Required Reading for the disenfranchised freshmen book tour: Review + Fave quotes

Today is my stop on the book tour of Required Reading for the Disenfranchised Freshmen by Kristen R. Lee hosted by TBR and Beyond. Check out the full tour here!

Synopsis

A striking debut novel about racism on elite college campuses. Fans of Dear White People will embrace this activist-centered contemporary novel about a college freshman grappling with the challenges of attending an elite university with a disturbing racist history–that may not be as distant as it seems.

Savannah Howard sacrificed her high school social life to make sure she got into a top college. Her sites were set on an HBCU, but when she is accepted to the ivy-covered walls of Wooddale University on a full ride, how can she say no?

Wooddale is far from the perfectly manicured community it sells on its brochures, though. Savannah has barely unpacked before she comes face-to-face with microagressions stemming from racism and elitism. Then, Clive Wilmington’s statue is vandalized with blackface. The prime suspect? Lucas Cunningham, Wooddale’s most popular student and son to a local prominent family. Soon, Savannah is unearthing the hidden secrets of Wooddale’s racist history. But what’s the price for standing up for what is right? And will telling the truth about Wooddale’s past cost Savannah her own future?

A stunning, challenging, and timely debut about racism and privilege on college campuses.

My thoughts

I was not expecting to fall in love with Required Reading for the Disenfranchised Freshmen the way I did. I am shocked this is Kristen R. Lee’s FIRST novel. The plot flows seamlessly, pulling you in as you follow Savannah through her freshmen year at predominately white college.

This book is so real, so so real. I cannot put my thoughts into words that will convince readers to pick up a copy of Required Reading for the Disenfranchised Freshmen fast enough. This is not a lighthearted read, it is emotional, tough, and at times frustrating. Lee paints a realistic picture of the struggles of a low-income black student attending an elite institution. This story is one that many can and will relate too as it explores academia, family, racism, and so much more.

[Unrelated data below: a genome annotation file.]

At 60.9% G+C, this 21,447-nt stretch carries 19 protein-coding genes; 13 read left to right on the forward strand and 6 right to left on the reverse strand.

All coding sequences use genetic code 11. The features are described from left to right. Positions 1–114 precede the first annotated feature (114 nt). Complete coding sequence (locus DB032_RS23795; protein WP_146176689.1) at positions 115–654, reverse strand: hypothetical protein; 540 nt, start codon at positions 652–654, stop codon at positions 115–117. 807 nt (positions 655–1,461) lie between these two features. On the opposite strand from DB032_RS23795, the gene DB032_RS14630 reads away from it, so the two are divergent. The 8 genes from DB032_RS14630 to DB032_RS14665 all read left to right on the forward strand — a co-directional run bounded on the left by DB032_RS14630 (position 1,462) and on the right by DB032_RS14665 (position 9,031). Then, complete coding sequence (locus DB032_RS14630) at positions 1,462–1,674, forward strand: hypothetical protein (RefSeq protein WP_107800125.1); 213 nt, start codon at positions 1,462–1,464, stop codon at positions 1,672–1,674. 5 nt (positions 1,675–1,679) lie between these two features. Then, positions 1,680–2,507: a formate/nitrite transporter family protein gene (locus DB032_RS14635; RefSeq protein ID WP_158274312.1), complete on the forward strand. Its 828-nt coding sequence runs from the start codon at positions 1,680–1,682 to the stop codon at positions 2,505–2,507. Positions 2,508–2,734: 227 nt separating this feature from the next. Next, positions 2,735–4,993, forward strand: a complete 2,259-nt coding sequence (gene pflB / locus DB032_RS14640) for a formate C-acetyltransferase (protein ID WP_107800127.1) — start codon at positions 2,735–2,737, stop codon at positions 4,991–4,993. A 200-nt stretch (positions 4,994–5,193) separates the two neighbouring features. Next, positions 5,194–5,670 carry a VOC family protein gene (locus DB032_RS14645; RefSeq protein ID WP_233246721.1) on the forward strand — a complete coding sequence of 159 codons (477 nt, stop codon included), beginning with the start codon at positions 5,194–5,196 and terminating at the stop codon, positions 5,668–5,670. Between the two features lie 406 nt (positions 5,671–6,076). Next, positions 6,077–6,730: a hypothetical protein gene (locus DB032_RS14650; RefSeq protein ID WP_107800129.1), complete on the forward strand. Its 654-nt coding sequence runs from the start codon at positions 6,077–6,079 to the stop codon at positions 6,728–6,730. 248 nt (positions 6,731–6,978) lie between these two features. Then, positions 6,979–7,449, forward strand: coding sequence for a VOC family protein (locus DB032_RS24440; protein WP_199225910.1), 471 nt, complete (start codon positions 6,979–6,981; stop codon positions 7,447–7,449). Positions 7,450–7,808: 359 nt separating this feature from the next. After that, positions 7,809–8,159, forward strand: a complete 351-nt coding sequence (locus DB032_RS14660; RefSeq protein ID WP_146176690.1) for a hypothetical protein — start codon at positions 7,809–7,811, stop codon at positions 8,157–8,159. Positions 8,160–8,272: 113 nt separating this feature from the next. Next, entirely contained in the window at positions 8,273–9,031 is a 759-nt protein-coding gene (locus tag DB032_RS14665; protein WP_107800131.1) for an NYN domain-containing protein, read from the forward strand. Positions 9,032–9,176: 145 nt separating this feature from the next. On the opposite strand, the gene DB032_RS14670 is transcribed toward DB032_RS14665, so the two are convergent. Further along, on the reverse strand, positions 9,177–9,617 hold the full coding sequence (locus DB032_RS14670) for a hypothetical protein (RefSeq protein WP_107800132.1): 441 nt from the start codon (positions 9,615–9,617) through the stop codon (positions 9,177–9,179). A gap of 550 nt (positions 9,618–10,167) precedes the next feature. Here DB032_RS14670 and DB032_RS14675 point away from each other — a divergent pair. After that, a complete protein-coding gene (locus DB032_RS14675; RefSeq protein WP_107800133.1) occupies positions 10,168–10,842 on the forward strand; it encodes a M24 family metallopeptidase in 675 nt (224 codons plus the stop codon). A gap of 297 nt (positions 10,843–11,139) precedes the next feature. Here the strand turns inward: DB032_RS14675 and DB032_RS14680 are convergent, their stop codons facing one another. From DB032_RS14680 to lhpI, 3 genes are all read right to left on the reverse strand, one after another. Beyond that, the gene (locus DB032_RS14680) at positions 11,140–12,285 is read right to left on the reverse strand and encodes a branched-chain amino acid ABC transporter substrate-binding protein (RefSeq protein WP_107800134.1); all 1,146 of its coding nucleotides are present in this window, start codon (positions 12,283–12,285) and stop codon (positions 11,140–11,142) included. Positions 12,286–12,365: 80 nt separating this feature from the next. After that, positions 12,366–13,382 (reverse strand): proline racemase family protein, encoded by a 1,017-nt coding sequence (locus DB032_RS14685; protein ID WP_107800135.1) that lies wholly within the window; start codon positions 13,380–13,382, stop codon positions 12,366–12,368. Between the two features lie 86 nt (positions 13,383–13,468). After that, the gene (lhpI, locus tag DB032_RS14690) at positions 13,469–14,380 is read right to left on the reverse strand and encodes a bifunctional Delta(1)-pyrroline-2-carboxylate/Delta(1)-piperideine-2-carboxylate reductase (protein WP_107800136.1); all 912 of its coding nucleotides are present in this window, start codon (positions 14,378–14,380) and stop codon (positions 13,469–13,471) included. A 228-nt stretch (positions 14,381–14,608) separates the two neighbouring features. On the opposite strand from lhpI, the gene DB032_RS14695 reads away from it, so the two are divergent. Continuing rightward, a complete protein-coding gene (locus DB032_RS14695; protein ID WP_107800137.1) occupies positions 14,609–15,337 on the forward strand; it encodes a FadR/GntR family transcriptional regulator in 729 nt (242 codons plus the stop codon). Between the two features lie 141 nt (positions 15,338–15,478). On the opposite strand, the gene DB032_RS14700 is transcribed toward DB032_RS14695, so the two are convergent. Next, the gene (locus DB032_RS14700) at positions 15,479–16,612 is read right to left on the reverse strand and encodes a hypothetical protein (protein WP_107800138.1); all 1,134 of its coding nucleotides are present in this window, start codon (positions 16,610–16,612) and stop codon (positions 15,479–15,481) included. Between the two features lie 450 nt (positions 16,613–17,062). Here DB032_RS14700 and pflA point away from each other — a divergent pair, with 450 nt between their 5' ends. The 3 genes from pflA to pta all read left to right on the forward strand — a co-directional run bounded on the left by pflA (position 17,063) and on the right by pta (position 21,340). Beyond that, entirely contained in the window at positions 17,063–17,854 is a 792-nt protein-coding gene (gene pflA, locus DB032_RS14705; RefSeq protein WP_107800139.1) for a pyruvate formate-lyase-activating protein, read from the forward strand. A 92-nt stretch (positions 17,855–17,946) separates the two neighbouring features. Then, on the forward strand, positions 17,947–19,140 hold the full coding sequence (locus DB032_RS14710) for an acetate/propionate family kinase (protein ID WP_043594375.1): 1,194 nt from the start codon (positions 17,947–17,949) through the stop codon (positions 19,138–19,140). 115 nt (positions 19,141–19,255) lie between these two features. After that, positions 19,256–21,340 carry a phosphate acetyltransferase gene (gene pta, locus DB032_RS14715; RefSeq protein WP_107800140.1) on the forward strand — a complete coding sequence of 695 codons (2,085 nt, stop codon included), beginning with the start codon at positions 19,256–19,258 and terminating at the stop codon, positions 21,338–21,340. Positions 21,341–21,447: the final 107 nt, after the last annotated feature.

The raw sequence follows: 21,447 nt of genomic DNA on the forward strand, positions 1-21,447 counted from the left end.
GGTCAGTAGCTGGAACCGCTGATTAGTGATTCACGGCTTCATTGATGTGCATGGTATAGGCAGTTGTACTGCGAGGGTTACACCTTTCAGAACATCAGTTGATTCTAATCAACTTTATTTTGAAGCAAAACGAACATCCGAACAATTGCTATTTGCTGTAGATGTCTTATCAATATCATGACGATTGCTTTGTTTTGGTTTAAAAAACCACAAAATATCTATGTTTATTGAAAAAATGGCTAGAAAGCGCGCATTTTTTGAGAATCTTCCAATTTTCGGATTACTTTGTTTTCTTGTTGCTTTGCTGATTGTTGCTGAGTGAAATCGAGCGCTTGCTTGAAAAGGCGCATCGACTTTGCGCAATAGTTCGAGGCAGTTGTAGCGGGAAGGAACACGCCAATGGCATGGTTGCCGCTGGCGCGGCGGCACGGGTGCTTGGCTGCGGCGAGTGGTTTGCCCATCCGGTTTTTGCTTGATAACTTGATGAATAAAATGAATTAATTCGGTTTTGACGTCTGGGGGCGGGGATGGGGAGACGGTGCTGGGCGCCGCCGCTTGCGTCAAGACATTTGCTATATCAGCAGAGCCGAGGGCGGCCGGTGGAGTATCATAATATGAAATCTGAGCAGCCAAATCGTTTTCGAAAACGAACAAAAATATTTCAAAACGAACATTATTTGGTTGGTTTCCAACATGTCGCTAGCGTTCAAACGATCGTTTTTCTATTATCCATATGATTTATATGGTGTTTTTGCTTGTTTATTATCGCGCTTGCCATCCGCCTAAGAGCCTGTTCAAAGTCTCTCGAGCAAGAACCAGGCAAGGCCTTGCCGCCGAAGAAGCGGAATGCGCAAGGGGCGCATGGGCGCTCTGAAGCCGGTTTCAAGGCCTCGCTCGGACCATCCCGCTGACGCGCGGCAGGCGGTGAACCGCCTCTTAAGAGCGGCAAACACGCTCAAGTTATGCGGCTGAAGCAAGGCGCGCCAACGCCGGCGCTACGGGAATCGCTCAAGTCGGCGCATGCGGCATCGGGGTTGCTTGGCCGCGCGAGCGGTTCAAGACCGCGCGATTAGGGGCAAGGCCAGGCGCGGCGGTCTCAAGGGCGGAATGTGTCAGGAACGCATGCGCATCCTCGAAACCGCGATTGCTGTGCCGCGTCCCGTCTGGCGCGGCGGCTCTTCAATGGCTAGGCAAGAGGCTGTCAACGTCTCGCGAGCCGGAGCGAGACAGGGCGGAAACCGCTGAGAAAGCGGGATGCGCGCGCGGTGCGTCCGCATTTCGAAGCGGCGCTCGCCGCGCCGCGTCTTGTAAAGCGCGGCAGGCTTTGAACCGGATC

Lee does so much right in Required Reading for the Disenfranchised Freshmen, one thing being Savannah’s character. Her anger about her high school experience with the stress of a college student was structured perfectly. From the first few pages, you know the amount of pressure Savannah puts on herself, as she worked hard to be a top student and get into the university her mother dreamed Savannah would. Once at college, Savannah has a chance to bring to light what is happening behind closed doors.

I see Required Reading for the Disenfranchised Freshmen actually being assigned as a required read. Until then, I highly recommend snagging a copy. Required Reading for the Disenfranchised Freshmen is an educational yet emotional read, highlighting what is it like to experience racism, privilege, and elitism in higher education. It is going to take me a long time to fully express my love for this novel, just trust me you don’t want to skip over Required Reading for the Disenfranchised Freshmen. Lee has crafted the next best seller contemporary YA, I can’t wait to add a hard copy on my shelf.

Favorite quotes

I have a tip for them: stop being afraid of Black folk.

this might not matter to mama, but it matter to me.

white privilege don’t begin and end in suburbia. Store clerks follow me around even though they only make ten dollars an hour. White privilege don’t have a set economic background.

change is a loaded word

i can’t tell Tasha’s story for her. Only she an do that. I can only tell mine. Even if it doesn’t come with a happy ending.

Goodreads Amazon Barnes & Noble Book Depository Indigo Indiebound

About the author

Kristen R. Lee is a native of Memphis Tennessee, whose love of books stems from her grandmother who was a school teacher. After graduating with a bachelor’s in communication from MTSU, she began to draft her first novel which focuses on systemic racism and Black culture. Growing up in Memphis, a majority Black city, writing stories that reflect her upbringing is what she strives to do. When she’s not writing, you can find her on twitter sharing memes about not writing.

Author Website Twitter Instagram Goodreads

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